I locked my dead sister in the closet with an imaginary key, and she believed me. It didn’t seem to matter that she had been dead since she was two hours old. She was still my sister, and I still thought of it as locking her in the closet even though it was not something I could literally do. Her parents as I imagined them were not the same as my parents. They called to my parents looking for her, and my parents did not answer, but when my parents asked me about this, I said, “She’s in the closet.”And when my parents looked towards my bedroom, I said, “No, in her closet.” My parents asked me what in the world she was doing there, and I shrugged.

I had done it because my dead sister was gluing ants to the dinner plates and discussing the decline in the finer qualities of knights and rescuers. She enjoyed very much the squirming motions the ants made while they were waiting to be discovered. She seemed disappointed that I was the first to discover this.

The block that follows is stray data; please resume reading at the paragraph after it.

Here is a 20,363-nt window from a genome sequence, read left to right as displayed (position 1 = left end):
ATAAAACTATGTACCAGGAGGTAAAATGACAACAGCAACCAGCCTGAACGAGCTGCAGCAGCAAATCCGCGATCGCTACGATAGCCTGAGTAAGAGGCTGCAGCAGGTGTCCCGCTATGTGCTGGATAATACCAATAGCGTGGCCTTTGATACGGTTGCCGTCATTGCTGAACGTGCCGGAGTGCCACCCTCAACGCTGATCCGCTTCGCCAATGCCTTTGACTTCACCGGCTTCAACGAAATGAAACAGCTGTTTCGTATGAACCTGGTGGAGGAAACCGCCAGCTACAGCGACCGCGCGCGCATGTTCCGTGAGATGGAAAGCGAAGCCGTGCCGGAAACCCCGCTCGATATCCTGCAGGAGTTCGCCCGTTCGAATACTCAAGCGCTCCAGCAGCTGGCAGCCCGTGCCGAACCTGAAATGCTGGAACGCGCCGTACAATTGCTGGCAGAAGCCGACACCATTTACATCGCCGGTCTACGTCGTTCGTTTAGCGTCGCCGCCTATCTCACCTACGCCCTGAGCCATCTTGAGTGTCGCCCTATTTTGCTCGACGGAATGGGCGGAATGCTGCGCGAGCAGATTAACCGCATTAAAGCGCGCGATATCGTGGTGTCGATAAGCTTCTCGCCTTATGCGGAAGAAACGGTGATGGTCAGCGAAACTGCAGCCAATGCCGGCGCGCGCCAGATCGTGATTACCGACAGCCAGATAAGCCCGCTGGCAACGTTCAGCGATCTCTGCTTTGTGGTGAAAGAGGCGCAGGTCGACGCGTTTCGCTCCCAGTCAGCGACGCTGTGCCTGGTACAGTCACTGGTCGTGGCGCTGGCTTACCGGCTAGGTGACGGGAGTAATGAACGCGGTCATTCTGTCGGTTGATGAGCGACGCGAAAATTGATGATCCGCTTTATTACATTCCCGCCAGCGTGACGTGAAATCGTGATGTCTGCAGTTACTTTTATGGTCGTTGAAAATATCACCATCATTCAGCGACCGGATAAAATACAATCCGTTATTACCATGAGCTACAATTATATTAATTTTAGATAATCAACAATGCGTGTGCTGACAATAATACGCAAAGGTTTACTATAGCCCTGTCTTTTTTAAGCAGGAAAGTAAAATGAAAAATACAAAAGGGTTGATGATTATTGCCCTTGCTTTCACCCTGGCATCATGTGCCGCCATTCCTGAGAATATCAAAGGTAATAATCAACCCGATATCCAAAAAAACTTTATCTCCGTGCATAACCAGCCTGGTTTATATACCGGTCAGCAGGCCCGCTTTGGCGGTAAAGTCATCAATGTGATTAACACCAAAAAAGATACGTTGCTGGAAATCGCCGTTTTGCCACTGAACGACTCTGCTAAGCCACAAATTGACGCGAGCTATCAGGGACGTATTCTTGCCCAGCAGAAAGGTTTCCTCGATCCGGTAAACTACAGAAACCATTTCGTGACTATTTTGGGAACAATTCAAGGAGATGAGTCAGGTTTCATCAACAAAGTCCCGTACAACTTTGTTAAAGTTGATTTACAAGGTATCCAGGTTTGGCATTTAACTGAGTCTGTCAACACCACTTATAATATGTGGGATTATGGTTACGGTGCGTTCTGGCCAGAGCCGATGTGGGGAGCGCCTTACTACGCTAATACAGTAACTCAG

My parents waited.

Finally I said, “She likes it in there.”The next day my dead sister told me everything her parents, the imaginary ones, had asked her.

I said, “What did you answer?”

She shrugged.

I kept on locking my dead sister in  the closet until her imaginary parents started telling it to imaginary friends as astory and laughing too much.

Finally my dead sister told her imaginary parents, “I like it in there,” and they stopped telling the story.

They thought she meant, “I like it better in there.”

I wasn’t convinced she liked it better in there, but I stopped doing it.

There were still some forms of torture I was unfamiliar with.

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